The new plate is simply guidance for those looking to improve their diet, however. It's supposed to be a suggestion, not a direction, said Agriculture Secretary Tom Vilsack.

"We are not telling people what to eat, we are giving them a guide," he said. "We're not suggesting they should not have a cookie or dessert, that's not what it's about."

Vilsack said the new round chart shows that nutrition doesn't have to be complicated. After almost 20 years of leaders preaching good eating through a food pyramid the department now says was overly complex, obesity rates have skyrocketed. He showed off the new plate with first lady Michelle Obama, who has made healthful diets for children a priority through her "Let's Move" campaign.

"Parents don't have the time to measure out exactly three ounces of protein," Mrs. Obama said as she introduced the new graphic. "We do have time to look at our kids' plates."

The department is planning to use social media - posting advice every day on Twitter, for example. The address of the accompanying website, choosemyplate.gov, is written on the chart. That website will eventually feature interactive tools that help people manage their weight and track their exercise.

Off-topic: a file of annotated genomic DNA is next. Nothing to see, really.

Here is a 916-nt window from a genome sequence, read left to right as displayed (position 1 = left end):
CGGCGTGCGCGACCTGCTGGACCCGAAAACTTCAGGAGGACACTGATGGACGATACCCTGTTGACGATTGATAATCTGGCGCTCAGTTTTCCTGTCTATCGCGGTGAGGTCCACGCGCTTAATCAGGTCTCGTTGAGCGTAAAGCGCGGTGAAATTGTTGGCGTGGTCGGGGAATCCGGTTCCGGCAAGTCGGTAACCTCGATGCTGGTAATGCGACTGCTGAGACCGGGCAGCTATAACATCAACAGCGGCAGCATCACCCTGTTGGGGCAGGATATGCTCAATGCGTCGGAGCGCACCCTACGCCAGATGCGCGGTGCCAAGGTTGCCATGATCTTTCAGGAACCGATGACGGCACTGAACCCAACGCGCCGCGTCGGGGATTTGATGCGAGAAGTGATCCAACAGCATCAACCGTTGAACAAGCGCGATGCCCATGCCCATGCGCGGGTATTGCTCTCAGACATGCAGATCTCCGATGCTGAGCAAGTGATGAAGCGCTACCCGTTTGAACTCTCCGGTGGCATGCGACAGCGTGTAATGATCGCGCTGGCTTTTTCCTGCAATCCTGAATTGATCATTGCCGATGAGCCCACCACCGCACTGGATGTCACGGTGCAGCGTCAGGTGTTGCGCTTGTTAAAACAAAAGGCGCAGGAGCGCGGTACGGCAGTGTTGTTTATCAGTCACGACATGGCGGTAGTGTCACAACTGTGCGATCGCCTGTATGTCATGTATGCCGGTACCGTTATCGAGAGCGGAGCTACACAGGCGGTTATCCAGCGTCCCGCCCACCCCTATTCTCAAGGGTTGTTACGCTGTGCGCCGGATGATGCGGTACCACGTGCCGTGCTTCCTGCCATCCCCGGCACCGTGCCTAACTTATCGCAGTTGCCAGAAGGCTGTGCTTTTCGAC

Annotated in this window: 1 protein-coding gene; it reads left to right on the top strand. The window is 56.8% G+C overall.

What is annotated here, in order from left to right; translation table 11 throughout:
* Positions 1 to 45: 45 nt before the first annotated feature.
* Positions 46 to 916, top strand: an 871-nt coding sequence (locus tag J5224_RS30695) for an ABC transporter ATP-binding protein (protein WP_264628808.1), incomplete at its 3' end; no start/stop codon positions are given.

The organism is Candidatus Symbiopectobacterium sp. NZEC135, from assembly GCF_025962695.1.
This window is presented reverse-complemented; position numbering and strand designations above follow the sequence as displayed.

The new chart is designed to be "more artistic and attractive" and to serve as a visual cue for diners, said Robert Post of the Agriculture Department's Center for Nutrition Policy and Promotion. He has spent two years developing the plate and the website.

Even though the plate is divided into four different-sized sections, the servings don't have to be proportional, Post says. Every person has different nutritional needs, based on age, health and other factors.

The graphic is based on new department dietary guidelines released in January. Those guidelines, which are revised every five years, tell people to drastically reduce salt and continue limiting saturated fats. They say diners can enjoy food but should balance calories by eating less. The guidelines also suggest making half of your plate fruits and vegetables - a message easily translated on the dinner plate.